Top 13 Hiking Tips for Beginners

If you are looking for an adventure, the mountain might be the place for you. Hiking is not just a form of exercise—it is a way to get to know yourself and to discover the nature in its original form. When you decide to take that path, you will probably ask yourself what we need to start a hike. As we venture through the woods, here are a few things to keep in mind!

Cover photo: Andrew Miller in the Guadalupe Mountains

1. Weather conditions

Weather plays the decisive role for your enjoyment in the mountains and the success of the hiking trip. Snowstorms, poor visibility, rain, fog and similar conditions are unfavorable for hikers, and can often be the cause of accidents during the trip if you’re not prepared. Before going out on your hiking trip, be sure to inform yourself what type of weather is expected in the coming days so you know what to bring.

2. Hiking equipment: what to bring?

Photo: Clara Novich in Yosemite National Park

What you bring depends on how many days you plan to spend on your trip, where you plan to sleep and what time of year is it. If you’re not planning on camping overnight (in a tent, at least), here are the essentials for every hiking trip that you can just leave in your backpack to have on hand:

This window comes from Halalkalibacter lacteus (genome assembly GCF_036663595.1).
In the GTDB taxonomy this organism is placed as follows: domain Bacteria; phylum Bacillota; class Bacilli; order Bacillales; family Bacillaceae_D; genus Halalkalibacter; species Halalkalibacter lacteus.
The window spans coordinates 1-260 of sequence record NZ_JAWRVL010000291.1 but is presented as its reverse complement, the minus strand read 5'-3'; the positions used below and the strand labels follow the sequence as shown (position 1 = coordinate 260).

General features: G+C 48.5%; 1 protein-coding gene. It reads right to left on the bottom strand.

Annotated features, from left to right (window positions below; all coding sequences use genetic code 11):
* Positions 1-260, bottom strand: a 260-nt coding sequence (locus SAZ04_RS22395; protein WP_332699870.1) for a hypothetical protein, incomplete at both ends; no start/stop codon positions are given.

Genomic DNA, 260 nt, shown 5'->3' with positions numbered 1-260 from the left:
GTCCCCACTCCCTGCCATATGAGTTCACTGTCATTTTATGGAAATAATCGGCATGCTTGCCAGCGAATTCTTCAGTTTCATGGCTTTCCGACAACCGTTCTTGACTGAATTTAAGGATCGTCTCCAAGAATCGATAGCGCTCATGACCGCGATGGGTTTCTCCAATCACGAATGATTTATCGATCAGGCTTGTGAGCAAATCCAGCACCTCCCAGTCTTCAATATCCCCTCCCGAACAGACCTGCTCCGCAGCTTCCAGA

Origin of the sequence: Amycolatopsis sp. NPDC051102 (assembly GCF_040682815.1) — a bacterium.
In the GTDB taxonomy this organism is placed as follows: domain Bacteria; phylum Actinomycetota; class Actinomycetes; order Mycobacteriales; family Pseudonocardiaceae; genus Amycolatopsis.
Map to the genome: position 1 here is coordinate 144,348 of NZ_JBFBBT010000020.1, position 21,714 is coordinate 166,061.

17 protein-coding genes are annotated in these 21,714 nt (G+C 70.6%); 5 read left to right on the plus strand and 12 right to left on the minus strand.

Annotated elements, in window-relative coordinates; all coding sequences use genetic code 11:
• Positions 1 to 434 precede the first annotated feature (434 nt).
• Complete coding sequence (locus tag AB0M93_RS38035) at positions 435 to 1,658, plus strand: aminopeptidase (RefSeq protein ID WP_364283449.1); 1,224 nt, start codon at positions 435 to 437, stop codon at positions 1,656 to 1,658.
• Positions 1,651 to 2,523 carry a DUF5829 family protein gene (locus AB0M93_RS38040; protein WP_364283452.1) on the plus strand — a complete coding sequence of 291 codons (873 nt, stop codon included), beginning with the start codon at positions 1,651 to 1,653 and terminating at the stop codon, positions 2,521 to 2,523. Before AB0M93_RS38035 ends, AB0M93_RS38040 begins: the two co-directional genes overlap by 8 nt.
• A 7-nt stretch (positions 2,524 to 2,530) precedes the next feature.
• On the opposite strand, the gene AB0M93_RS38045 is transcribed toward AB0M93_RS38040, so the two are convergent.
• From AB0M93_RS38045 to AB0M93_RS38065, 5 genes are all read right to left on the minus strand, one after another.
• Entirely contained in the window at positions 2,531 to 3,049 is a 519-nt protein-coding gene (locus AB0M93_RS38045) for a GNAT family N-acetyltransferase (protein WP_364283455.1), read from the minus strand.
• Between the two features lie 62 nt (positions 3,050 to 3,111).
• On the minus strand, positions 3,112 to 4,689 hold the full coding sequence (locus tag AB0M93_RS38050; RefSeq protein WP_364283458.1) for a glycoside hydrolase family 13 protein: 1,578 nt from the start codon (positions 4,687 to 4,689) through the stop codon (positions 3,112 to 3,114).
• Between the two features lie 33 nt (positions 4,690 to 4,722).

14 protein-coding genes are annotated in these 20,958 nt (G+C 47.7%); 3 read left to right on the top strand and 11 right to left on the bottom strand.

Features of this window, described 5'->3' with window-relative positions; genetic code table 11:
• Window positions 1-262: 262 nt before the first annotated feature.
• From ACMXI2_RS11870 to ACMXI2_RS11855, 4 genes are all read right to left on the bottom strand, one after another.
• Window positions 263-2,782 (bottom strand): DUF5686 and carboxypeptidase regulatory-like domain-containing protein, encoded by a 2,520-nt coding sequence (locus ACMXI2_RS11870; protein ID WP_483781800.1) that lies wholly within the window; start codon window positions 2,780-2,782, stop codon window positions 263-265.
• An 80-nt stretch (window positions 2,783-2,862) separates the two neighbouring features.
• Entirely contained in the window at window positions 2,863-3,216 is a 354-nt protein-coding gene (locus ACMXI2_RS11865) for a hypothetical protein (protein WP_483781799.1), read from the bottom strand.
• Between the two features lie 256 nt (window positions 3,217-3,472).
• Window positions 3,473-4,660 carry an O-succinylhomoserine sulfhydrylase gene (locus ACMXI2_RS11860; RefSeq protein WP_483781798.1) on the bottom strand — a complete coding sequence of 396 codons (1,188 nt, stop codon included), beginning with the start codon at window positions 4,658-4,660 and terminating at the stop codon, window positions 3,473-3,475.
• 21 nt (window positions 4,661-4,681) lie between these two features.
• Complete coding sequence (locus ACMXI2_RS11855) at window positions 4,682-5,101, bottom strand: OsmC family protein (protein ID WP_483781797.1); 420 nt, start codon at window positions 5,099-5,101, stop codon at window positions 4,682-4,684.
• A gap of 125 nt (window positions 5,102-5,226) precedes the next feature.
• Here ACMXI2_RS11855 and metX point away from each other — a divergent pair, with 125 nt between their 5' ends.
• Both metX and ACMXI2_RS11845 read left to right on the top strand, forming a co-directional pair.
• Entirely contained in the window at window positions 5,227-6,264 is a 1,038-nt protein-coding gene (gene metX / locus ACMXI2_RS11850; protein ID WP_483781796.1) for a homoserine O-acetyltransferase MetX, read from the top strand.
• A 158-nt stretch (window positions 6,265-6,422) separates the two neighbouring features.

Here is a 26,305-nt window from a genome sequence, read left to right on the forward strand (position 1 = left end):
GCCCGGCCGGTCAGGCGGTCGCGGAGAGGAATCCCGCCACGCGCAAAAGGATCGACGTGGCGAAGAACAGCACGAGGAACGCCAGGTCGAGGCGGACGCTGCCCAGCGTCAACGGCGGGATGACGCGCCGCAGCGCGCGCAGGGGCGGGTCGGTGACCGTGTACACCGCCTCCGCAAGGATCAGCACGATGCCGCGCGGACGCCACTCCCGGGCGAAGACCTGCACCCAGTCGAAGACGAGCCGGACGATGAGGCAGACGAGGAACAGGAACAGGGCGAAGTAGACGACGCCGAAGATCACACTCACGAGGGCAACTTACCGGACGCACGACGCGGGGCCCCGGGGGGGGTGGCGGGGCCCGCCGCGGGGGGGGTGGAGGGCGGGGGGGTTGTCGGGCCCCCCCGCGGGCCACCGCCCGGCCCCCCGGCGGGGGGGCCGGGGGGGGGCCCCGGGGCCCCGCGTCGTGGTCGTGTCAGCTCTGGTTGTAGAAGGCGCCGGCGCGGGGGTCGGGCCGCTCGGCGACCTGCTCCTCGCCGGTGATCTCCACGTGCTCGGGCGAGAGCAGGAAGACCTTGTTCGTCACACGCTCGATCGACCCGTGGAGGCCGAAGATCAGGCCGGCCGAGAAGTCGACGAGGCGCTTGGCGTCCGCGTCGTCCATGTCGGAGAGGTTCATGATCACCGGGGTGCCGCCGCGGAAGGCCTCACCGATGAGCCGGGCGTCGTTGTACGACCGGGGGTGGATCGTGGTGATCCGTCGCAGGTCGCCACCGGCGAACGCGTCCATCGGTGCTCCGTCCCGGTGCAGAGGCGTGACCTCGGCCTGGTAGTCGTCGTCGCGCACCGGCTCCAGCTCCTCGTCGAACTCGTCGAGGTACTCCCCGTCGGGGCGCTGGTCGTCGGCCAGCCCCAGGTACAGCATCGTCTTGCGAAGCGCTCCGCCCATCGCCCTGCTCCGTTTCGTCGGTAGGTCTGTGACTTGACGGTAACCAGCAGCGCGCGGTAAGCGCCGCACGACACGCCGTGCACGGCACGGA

• Map
  • Compass
  • Water
  • Extra food
  • Rain gear and clothes
  • Fire-starters or matches
  • First-aid kit
  • Army knife or multi-purpose tool
  • Flashlight and batteries
  • Sunscreen and Sunglasses

3. Orientation

You should know how to use a compass – a real compass, not just the one handy on your iPhone! It is even easy for experienced hikers to stray from the path, especially in adverse conditions, and it’s never enough to rely solely on technology, especially when out in the woods with limited cell range.

4. Picking the right camping spot

Photo: Julie Kukral near Bishop, CA

If you’re planning a multi-day hiking trip, you’ll want to know the tricks of the trade to finding a sweet camping spot.

  • Placing your tent: put it in a place that is dry, protected from the wind, has trees near it, and is at least 2 miles away from the swamp. It is desirable to camp in the proximity of water.
  • Avoid rocky grounds: avoid places with dense vegetation (you probably don’t want to be camping with the critters that live in there!). In the mountains, you should watch out for landslides of rocks, snow and blizzard.

5. Food and water

Photo: Julie Kukral in Desolation Wilderness, CA

More often than not, it’s easy to find water in nature. Pick up a topographical map and ask for information on water levels from locals prior to your trip. The real challenge is knowing if that water is drinkable once you’re out there. We found that some of the best ways to ensure clean water is to understand some of the best ways to purify water.

As for the food, you should take a sufficient amount of carbohydrates like fruits, grains, milk and bread. Carbohydrates provide energy to our bodies and they, usually, come in the form of sugar. It is also good to bring some chocolate or glucose sweets which can quickly restore your energy. If you are hunting for meat and need to kill the bacteria before consumption, it is imperative that you either know how to start a fire or invest in some of the best camping stoves.

6. Learn how to start a fire